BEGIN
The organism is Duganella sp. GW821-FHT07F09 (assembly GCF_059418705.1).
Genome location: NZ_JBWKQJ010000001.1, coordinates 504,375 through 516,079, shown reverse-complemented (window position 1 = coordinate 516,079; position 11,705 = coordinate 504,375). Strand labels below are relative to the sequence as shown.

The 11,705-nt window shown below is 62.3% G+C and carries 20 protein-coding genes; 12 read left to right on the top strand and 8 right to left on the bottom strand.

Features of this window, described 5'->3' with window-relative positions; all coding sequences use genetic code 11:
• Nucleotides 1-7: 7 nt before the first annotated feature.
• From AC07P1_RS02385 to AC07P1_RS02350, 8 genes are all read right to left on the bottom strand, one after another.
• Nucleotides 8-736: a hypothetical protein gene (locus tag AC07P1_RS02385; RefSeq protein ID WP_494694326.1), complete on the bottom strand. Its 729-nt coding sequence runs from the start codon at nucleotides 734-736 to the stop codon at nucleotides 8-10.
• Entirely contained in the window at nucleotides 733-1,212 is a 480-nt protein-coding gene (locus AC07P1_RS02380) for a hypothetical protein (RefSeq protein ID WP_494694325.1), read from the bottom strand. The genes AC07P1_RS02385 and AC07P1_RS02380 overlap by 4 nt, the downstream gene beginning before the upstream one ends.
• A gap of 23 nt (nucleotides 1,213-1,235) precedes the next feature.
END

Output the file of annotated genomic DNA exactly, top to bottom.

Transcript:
The organism is Duganella sp. GW821-FHT07F09 (assembly GCF_059418705.1).
Genome location: NZ_JBWKQJ010000001.1, coordinates 504,375 through 516,079, shown reverse-complemented (window position 1 = coordinate 516,079; position 11,705 = coordinate 504,375). Strand labels below are relative to the sequence as shown.

The 11,705-nt window shown below is 62.3% G+C and carries 20 protein-coding genes; 12 read left to right on the top strand and 8 right to left on the bottom strand.

Features of this window, described 5'->3' with window-relative positions; all coding sequences use genetic code 11:
• Nucleotides 1-7: 7 nt before the first annotated feature.
• From AC07P1_RS02385 to AC07P1_RS02350, 8 genes are all read right to left on the bottom strand, one after another.
• Nucleotides 8-736: a hypothetical protein gene (locus tag AC07P1_RS02385; RefSeq protein ID WP_494694326.1), complete on the bottom strand. Its 729-nt coding sequence runs from the start codon at nucleotides 734-736 to the stop codon at nucleotides 8-10.
• Entirely contained in the window at nucleotides 733-1,212 is a 480-nt protein-coding gene (locus AC07P1_RS02380) for a hypothetical protein (RefSeq protein ID WP_494694325.1), read from the bottom strand. The genes AC07P1_RS02385 and AC07P1_RS02380 overlap by 4 nt, the downstream gene beginning before the upstream one ends.
• A gap of 23 nt (nucleotides 1,213-1,235) precedes the next feature.